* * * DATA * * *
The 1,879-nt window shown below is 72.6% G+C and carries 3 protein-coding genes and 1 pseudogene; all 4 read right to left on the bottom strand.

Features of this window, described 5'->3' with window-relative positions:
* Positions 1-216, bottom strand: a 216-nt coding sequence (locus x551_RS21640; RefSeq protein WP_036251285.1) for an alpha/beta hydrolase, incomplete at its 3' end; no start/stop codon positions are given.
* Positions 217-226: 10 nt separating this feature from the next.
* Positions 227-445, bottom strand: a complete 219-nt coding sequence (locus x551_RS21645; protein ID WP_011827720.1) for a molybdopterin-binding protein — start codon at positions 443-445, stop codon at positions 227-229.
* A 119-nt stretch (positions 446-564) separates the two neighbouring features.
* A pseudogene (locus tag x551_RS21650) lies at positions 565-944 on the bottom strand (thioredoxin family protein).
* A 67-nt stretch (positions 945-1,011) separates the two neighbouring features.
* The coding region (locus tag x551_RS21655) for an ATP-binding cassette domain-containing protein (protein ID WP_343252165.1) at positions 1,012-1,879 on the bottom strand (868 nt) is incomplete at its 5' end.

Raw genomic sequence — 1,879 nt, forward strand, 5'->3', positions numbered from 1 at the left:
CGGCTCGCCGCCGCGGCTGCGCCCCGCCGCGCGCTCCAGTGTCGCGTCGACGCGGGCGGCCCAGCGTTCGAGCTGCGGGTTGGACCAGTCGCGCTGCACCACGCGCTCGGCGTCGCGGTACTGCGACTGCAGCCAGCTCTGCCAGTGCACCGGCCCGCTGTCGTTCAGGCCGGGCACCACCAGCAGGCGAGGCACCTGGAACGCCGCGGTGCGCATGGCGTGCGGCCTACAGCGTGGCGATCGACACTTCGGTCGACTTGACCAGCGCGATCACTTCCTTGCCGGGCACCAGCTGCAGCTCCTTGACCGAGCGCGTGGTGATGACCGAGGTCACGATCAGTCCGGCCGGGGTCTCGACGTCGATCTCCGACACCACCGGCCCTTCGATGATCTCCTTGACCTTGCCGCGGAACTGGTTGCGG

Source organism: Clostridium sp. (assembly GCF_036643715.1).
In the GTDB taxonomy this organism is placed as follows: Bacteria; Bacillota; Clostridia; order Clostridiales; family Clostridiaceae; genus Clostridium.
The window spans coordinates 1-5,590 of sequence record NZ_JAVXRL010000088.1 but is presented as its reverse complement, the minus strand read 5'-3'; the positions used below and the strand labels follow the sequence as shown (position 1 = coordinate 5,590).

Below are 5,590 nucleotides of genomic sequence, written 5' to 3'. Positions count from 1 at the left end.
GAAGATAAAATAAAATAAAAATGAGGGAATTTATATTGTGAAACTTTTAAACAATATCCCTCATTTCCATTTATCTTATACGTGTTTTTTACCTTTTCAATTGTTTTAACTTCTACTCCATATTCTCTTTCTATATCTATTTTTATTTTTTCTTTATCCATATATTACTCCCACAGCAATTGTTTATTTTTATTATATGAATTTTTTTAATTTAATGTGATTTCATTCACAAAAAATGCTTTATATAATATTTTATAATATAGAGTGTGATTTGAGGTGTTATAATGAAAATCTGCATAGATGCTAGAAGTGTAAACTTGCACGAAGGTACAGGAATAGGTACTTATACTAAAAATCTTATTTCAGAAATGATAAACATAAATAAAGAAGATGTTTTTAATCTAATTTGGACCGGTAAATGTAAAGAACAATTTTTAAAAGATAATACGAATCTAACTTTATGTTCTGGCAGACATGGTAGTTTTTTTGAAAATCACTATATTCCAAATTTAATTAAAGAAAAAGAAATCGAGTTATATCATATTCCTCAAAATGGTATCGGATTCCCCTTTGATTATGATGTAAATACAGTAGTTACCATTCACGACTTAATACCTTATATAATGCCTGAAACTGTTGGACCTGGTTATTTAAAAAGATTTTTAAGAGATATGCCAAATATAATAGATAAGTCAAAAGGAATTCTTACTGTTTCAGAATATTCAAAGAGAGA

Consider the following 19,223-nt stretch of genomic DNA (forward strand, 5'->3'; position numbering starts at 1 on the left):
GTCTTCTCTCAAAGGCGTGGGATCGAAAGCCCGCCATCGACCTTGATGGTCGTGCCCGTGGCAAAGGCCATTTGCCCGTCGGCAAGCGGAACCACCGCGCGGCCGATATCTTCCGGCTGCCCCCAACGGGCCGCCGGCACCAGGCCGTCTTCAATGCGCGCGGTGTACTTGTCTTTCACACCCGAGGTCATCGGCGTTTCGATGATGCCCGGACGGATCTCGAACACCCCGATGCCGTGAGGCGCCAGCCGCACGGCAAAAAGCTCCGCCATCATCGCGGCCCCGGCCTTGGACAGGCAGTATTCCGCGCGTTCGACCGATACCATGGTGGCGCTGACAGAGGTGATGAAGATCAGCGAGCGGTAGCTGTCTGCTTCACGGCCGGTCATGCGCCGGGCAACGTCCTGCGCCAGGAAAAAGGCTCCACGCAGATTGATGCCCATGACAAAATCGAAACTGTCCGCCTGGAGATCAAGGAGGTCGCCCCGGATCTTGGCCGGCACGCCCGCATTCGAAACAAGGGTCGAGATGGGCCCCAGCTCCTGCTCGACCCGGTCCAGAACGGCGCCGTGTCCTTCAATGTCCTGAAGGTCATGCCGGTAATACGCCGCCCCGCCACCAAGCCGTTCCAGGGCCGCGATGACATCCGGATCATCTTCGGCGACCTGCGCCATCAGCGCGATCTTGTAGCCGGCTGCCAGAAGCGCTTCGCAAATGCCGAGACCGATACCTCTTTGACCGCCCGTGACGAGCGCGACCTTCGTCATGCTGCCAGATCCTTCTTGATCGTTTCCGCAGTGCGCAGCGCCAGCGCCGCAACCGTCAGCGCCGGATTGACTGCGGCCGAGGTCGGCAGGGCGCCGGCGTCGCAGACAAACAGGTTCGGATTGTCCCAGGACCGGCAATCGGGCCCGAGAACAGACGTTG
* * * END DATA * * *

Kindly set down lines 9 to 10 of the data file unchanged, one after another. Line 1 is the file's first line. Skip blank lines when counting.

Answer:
* The coding region (locus tag x551_RS21655) for an ATP-binding cassette domain-containing protein (protein ID WP_343252165.1) at positions 1,012-1,879 on the bottom strand (868 nt) is incomplete at its 5' end.

Raw genomic sequence — 1,879 nt, forward strand, 5'->3', positions numbered from 1 at the left: